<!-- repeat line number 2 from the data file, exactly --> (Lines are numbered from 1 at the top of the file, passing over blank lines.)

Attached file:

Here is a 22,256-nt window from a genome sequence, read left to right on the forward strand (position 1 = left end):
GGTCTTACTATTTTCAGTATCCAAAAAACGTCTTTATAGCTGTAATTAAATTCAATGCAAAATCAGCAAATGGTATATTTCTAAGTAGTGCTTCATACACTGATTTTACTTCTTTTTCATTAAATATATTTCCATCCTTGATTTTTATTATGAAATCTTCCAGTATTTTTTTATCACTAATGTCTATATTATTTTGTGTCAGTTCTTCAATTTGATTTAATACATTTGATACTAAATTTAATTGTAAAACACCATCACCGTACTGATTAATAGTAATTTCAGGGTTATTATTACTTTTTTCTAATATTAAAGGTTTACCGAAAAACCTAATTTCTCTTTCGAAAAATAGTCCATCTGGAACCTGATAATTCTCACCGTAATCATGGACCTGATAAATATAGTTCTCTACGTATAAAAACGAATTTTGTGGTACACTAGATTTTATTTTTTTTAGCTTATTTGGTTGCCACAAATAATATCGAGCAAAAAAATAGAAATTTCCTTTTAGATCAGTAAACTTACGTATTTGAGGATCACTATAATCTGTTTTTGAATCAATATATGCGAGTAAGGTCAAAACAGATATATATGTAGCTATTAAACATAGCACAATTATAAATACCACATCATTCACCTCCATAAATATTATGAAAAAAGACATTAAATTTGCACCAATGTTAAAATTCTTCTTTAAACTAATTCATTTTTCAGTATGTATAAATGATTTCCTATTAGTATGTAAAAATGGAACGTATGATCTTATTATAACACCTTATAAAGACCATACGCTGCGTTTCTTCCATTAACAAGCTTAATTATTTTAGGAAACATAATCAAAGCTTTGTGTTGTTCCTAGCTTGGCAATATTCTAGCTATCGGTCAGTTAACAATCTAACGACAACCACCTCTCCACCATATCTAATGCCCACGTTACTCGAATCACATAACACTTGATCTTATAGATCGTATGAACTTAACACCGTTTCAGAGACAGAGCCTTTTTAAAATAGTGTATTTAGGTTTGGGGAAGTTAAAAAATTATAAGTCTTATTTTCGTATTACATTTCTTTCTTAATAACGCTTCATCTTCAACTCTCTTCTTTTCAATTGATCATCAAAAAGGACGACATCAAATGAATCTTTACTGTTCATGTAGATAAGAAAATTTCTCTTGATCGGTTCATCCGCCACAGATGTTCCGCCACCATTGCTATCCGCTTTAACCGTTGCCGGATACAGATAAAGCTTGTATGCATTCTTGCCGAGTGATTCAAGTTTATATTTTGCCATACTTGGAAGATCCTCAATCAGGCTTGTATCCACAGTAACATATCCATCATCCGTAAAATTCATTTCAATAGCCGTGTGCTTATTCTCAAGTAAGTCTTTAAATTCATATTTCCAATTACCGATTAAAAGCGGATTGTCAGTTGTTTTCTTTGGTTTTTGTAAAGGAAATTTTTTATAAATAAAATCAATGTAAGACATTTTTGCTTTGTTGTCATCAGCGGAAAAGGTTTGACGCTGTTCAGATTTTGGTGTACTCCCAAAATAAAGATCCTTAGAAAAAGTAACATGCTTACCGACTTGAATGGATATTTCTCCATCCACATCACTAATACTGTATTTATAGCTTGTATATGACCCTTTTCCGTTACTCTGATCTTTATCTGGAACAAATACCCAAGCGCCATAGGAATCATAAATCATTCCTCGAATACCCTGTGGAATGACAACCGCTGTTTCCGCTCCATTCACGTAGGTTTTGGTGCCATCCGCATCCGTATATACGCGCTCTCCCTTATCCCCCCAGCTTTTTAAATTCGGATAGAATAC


GGTCTTACTATTTTCAGTATCCAAAAAACGTCTTTATAGCTGTAATTAAATTCAATGCAAAATCAGCAAATGGTATATTTCTAAGTAGTGCTTCATACACTGATTTTACTTCTTTTTCATTAAATATATTTCCATCCTTGATTTTTATTATGAAATCTTCCAGTATTTTTTTATCACTAATGTCTATATTATTTTGTGTCAGTTCTTCAATTTGATTTAATACATTTGATACTAAATTTAATTGTAAAACACCATCACCGTACTGATTAATAGTAATTTCAGGGTTATTATTACTTTTTTCTAATATTAAAGGTTTACCGAAAAACCTAATTTCTCTTTCGAAAAATAGTCCATCTGGAACCTGATAATTCTCACCGTAATCATGGACCTGATAAATATAGTTCTCTACGTATAAAAACGAATTTTGTGGTACACTAGATTTTATTTTTTTTAGCTTATTTGGTTGCCACAAATAATATCGAGCAAAAAAATAGAAATTTCCTTTTAGATCAGTAAACTTACGTATTTGAGGATCACTATAATCTGTTTTTGAATCAATATATGCGAGTAAGGTCAAAACAGATATATATGTAGCTATTAAACATAGCACAATTATAAATACCACATCATTCACCTCCATAAATATTATGAAAAAAGACATTAAATTTGCACCAATGTTAAAATTCTTCTTTAAACTAATTCATTTTTCAGTATGTATAAATGATTTCCTATTAGTATGTAAAAATGGAACGTATGATCTTATTATAACACCTTATAAAGACCATACGCTGCGTTTCTTCCATTAACAAGCTTAATTATTTTAGGAAACATAATCAAAGCTTTGTGTTGTTCCTAGCTTGGCAATATTCTAGCTATCGGTCAGTTAACAATCTAACGACAACCACCTCTCCACCATATCTAATGCCCACGTTACTCGAATCACATAACACTTGATCTTATAGATCGTATGAACTTAACACCGTTTCAGAGACAGAGCCTTTTTAAAATAGTGTATTTAGGTTTGGGGAAGTTAAAAAATTATAAGTCTTATTTTCGTATTACATTTCTTTCTTAATAACGCTTCATCTTCAACTCTCTTCTTTTCAATTGATCATCAAAAAGGACGACATCAAATGAATCTTTACTGTTCATGTAGATAAGAAAATTTCTCTTGATCGGTTCATCCGCCACAGATGTTCCGCCACCATTGCTATCCGCTTTAACCGTTGCCGGATACAGATAAAGCTTGTATGCATTCTTGCCGAGTGATTCAAGTTTATATTTTGCCATACTTGGAAGATCCTCAATCAGGCTTGTATCCACAGTAACATATCCATCATCCGTAAAATTCATTTCAATAGCCGTGTGCTTATTCTCAAGTAAGTCTTTAAATTCATATTTCCAATTACCGATTAAAAGCGGATTGTCAGTTGTTTTCTTTGGTTTTTGTAAAGGAAATTTTTTATAAATAAAATCAATGTAAGACATTTTTGCTTTGTTGTCATCAGCGGAAAAGGTTTGACGCTGTTCAGATTTTGGTGTACTCCCAAAATAAAGATCCTTAGAAAAAGTAACATGCTTACCGACTTGAATGGATATTTCTCCATCCACATCACTAATACTGTATTTATAGCTTGTATATGACCCTTTTCCGTTACTCTGATCTTTATCTGGAACAAATACCCAAGCGCCATAGGAATCATAAATCATTCCTCGAATACCCTGTGGAATGACAACCGCTGTTTCCGCTCCATTCACGTAGGTTTTGGTGCCATCCGCATCCGTATATACGCGCTCTCCCTTATCCCCCCAGCTTTTTAAATTCGGATAGAATAC